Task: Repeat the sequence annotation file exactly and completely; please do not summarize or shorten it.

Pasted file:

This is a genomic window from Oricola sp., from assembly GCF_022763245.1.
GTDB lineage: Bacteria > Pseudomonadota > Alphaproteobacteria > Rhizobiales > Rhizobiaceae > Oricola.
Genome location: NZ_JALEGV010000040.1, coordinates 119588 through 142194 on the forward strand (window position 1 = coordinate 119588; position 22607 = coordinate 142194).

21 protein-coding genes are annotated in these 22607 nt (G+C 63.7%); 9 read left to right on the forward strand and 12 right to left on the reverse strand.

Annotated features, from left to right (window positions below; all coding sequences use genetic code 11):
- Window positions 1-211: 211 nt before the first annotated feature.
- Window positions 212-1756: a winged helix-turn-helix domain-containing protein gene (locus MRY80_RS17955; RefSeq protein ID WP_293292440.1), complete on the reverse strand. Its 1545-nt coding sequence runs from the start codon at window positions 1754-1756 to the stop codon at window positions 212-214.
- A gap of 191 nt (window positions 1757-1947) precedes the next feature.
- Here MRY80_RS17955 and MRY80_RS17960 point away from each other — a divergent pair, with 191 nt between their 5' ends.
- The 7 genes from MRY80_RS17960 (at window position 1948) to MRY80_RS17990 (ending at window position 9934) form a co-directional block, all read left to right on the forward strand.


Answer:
This is a genomic window from Oricola sp., from assembly GCF_022763245.1.
GTDB lineage: Bacteria > Pseudomonadota > Alphaproteobacteria > Rhizobiales > Rhizobiaceae > Oricola.
Genome location: NZ_JALEGV010000040.1, coordinates 119588 through 142194 on the forward strand (window position 1 = coordinate 119588; position 22607 = coordinate 142194).

21 protein-coding genes are annotated in these 22607 nt (G+C 63.7%); 9 read left to right on the forward strand and 12 right to left on the reverse strand.

Annotated features, from left to right (window positions below; all coding sequences use genetic code 11):
- Window positions 1-211: 211 nt before the first annotated feature.
- Window positions 212-1756: a winged helix-turn-helix domain-containing protein gene (locus MRY80_RS17955; RefSeq protein ID WP_293292440.1), complete on the reverse strand. Its 1545-nt coding sequence runs from the start codon at window positions 1754-1756 to the stop codon at window positions 212-214.
- A gap of 191 nt (window positions 1757-1947) precedes the next feature.
- Here MRY80_RS17955 and MRY80_RS17960 point away from each other — a divergent pair, with 191 nt between their 5' ends.
- The 7 genes from MRY80_RS17960 (at window position 1948) to MRY80_RS17990 (ending at window position 9934) form a co-directional block, all read left to right on the forward strand.